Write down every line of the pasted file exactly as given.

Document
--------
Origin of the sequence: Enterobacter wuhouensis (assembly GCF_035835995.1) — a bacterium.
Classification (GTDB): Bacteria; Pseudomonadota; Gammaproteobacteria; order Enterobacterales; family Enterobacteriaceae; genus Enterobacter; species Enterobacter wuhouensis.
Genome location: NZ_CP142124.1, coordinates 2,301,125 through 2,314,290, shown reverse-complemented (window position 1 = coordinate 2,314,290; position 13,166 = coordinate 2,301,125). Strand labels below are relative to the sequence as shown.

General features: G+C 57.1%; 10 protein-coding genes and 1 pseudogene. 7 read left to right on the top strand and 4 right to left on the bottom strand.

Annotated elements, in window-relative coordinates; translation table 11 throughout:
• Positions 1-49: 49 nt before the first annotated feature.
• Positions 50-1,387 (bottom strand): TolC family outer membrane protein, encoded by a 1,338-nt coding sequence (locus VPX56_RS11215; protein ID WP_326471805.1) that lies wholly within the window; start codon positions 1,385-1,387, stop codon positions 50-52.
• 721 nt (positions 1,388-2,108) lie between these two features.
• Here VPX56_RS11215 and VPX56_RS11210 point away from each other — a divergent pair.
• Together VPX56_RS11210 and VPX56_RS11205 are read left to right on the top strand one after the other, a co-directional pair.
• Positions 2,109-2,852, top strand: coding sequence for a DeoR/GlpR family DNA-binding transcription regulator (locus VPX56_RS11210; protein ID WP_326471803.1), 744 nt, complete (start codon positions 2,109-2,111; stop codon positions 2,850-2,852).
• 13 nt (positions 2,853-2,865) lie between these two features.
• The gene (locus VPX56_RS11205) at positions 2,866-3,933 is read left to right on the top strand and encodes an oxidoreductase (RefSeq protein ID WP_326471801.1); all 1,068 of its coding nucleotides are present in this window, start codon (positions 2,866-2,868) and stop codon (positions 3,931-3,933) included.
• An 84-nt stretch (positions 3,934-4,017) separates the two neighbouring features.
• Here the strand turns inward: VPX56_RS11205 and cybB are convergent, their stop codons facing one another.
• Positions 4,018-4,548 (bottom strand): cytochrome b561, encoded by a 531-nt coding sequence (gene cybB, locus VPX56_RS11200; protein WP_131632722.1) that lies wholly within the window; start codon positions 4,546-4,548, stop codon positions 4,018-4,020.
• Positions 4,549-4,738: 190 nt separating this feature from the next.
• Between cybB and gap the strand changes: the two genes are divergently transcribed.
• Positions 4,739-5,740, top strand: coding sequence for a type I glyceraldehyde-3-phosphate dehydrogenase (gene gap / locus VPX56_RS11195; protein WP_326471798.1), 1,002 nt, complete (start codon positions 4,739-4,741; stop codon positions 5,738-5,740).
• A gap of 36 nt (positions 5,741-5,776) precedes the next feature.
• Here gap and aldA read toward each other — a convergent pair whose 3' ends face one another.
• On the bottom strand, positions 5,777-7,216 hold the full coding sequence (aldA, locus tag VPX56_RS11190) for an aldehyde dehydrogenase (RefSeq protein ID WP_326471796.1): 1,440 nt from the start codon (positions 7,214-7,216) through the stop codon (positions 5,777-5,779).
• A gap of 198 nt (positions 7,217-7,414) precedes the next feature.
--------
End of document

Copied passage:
Origin of the sequence: Enterobacter wuhouensis (assembly GCF_035835995.1) — a bacterium.
Classification (GTDB): Bacteria; Pseudomonadota; Gammaproteobacteria; order Enterobacterales; family Enterobacteriaceae; genus Enterobacter; species Enterobacter wuhouensis.
Genome location: NZ_CP142124.1, coordinates 2,301,125 through 2,314,290, shown reverse-complemented (window position 1 = coordinate 2,314,290; position 13,166 = coordinate 2,301,125). Strand labels below are relative to the sequence as shown.

General features: G+C 57.1%; 10 protein-coding genes and 1 pseudogene. 7 read left to right on the top strand and 4 right to left on the bottom strand.

Annotated elements, in window-relative coordinates; translation table 11 throughout:
• Positions 1-49: 49 nt before the first annotated feature.
• Positions 50-1,387 (bottom strand): TolC family outer membrane protein, encoded by a 1,338-nt coding sequence (locus VPX56_RS11215; protein ID WP_326471805.1) that lies wholly within the window; start codon positions 1,385-1,387, stop codon positions 50-52.
• 721 nt (positions 1,388-2,108) lie between these two features.
• Here VPX56_RS11215 and VPX56_RS11210 point away from each other — a divergent pair.
• Together VPX56_RS11210 and VPX56_RS11205 are read left to right on the top strand one after the other, a co-directional pair.
• Positions 2,109-2,852, top strand: coding sequence for a DeoR/GlpR family DNA-binding transcription regulator (locus VPX56_RS11210; protein ID WP_326471803.1), 744 nt, complete (start codon positions 2,109-2,111; stop codon positions 2,850-2,852).
• 13 nt (positions 2,853-2,865) lie between these two features.
• The gene (locus VPX56_RS11205) at positions 2,866-3,933 is read left to right on the top strand and encodes an oxidoreductase (RefSeq protein ID WP_326471801.1); all 1,068 of its coding nucleotides are present in this window, start codon (positions 2,866-2,868) and stop codon (positions 3,931-3,933) included.
• An 84-nt stretch (positions 3,934-4,017) separates the two neighbouring features.
• Here the strand turns inward: VPX56_RS11205 and cybB are convergent, their stop codons facing one another.
• Positions 4,018-4,548 (bottom strand): cytochrome b561, encoded by a 531-nt coding sequence (gene cybB, locus VPX56_RS11200; protein WP_131632722.1) that lies wholly within the window; start codon positions 4,546-4,548, stop codon positions 4,018-4,020.
• Positions 4,549-4,738: 190 nt separating this feature from the next.
• Between cybB and gap the strand changes: the two genes are divergently transcribed.
• Positions 4,739-5,740, top strand: coding sequence for a type I glyceraldehyde-3-phosphate dehydrogenase (gene gap / locus VPX56_RS11195; protein WP_326471798.1), 1,002 nt, complete (start codon positions 4,739-4,741; stop codon positions 5,738-5,740).
• A gap of 36 nt (positions 5,741-5,776) precedes the next feature.
• Here gap and aldA read toward each other — a convergent pair whose 3' ends face one another.
• On the bottom strand, positions 5,777-7,216 hold the full coding sequence (aldA, locus tag VPX56_RS11190) for an aldehyde dehydrogenase (RefSeq protein ID WP_326471796.1): 1,440 nt from the start codon (positions 7,214-7,216) through the stop codon (positions 5,777-5,779).
• A gap of 198 nt (positions 7,217-7,414) precedes the next feature.